Indeed, if we can’t or won’t honestly describe the threat we face, how do we even begin to understand its magnitude, let alone deal with it?

And finally, third, Michael Jackson got it right in his song “Man in the Mirror.” If you want to make a change, the place to start is by looking in the mirror. And in this case, when it comes to IS, local ownership of the problem is critical to resolving it. And that means regional buy-in big time and over time, and not just in Washington. The Arab League can play a role; the Organization of the Islamic Conference can, too. Saudi Arabia, perhaps the most influential Muslim actor in the Arab world, and itself a conveyer and enabler of fundamentalist Muslim ideology in the region, must also stand up and use its authority to delegitimize radical jihadis in their neighborhood. Forget Washington. Hold monthly and rotating summits in Riyadh, Baghdad, Cairo, Doha, Abu Dhabi, and Islamabad.

The Obama administration may not care to acknowledge it in the clinical, antiseptic, non-judgmental world in which it chooses to live. But something is very wrong in the complex and variegated world of Islam. In certain lands of the Arabs and Muslims, no governance, bad governance, repression, sectarian confrontation between Shiites and Sunnis, and, yes, a decade of U.S. intervention in Iraq and Afghanistan have created enormous opportunities for radical jihadis to spread their poison. As CNN’s Fareed Zakaria noted in 2013, “Of the top 10 groups that perpetrated terrorist attacks, seven were Muslim. Of the top 10 countries where terrorist attacks took place, seven were Muslim-majority.” Of the 24 countries that impose the most restrictions on freedom of religion, 19 are Muslim-majority. And while nearly a quarter of the world’s countries have some kind of anti-blasphemy and apostasy laws, a recent Pew poll found that the area where they are most common is the Middle East.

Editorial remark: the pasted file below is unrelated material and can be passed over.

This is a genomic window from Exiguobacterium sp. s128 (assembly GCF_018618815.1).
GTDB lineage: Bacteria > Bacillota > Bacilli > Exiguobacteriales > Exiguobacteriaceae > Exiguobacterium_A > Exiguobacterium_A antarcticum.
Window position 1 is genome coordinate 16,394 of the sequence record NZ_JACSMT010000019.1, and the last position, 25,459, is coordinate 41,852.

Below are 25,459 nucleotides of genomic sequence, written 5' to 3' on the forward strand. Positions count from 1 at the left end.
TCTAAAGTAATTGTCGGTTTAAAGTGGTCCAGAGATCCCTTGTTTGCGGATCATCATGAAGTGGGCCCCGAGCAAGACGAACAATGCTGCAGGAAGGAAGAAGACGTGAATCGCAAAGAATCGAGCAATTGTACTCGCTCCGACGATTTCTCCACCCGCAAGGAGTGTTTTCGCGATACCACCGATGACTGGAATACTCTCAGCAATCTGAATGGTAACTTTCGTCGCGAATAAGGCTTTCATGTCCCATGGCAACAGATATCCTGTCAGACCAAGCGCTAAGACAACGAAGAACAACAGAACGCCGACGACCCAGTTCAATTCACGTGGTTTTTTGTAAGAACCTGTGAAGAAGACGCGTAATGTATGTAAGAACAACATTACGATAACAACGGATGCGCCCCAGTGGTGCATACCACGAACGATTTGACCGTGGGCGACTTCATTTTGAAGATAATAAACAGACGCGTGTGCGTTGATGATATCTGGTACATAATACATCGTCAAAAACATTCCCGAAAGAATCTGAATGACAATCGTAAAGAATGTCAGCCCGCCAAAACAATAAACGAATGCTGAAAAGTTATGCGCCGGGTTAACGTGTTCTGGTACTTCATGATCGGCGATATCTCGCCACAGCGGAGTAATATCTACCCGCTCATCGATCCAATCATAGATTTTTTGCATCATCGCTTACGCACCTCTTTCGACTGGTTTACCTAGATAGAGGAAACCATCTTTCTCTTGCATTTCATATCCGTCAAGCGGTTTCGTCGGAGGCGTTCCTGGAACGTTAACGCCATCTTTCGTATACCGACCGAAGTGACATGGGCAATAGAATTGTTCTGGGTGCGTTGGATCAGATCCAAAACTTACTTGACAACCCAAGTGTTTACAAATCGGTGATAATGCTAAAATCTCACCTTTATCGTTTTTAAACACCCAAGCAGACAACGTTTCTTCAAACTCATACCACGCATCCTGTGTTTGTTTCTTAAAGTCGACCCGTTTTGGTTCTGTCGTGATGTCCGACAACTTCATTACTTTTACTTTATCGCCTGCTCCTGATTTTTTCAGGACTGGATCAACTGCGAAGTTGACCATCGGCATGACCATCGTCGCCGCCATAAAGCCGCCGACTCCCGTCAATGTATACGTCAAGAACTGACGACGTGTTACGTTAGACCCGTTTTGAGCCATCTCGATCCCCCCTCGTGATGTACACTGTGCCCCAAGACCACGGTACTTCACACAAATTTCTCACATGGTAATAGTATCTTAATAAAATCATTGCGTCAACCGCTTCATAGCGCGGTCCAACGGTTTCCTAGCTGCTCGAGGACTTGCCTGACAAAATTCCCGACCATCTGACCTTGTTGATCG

Key Arab states have taken some responsibility on the military side: The UAE, Saudi Arabia, and Jordan do participate in airstrikes against IS targets. Egypt recently struck at IS-affiliated targets in Libya. And Muslim governments and clerics in Saudi Arabia, Turkey, Egypt, and Jordan have spoken out against IS. But so much more is required in the way of reforming political systems that repress and leave little room for dissent, educational systems that continue to propagate bias against Christians and Jews, and media outlets and mosque sermons that do the same. Unless the Muslim world is prepared to take on its own extremists and to do it all day every day in mosques, classrooms, government, and universities, you might as well hang a “closed for the season” sign on any serious U.S. effort to defeat the Islamic State and the radical jihadis.

It’s fine to have a summit in America. But Washington cannot possibly have the solution of radical Islam. This is a regional problem in the main. And unless those Muslim leaders themselves are prepared to acknowledge the problem of radical Islam as partly of their own making, and take steps to root it out, little will change. And that requires a profound transformation of politics, religion, and society that just isn’t going to happen. I’m not holding my breath for such a transformation or frankly for a high-profile summit in any Arab capital to address the problem. Radicalism, extremism, and violence exist everywhere in our world. But ground zero will continue to be the Arab and Muslim world. And, sadly, that is likely to have tragic and violent consequences for all of us in the years to come.

The opinions expressed here are solely those of the author.

This article was originally published in Foreign Policy.

About the Author

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Aaron David Miller

Global Fellow
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Middle East Program

The Wilson Center’s Middle East Program serves as a crucial resource for the policymaking community and beyond, providing analyses and research that helps inform U.S. foreign policymaking, stimulates public debate, and expands knowledge about issues in the wider Middle East and North Africa (MENA) region.  Read more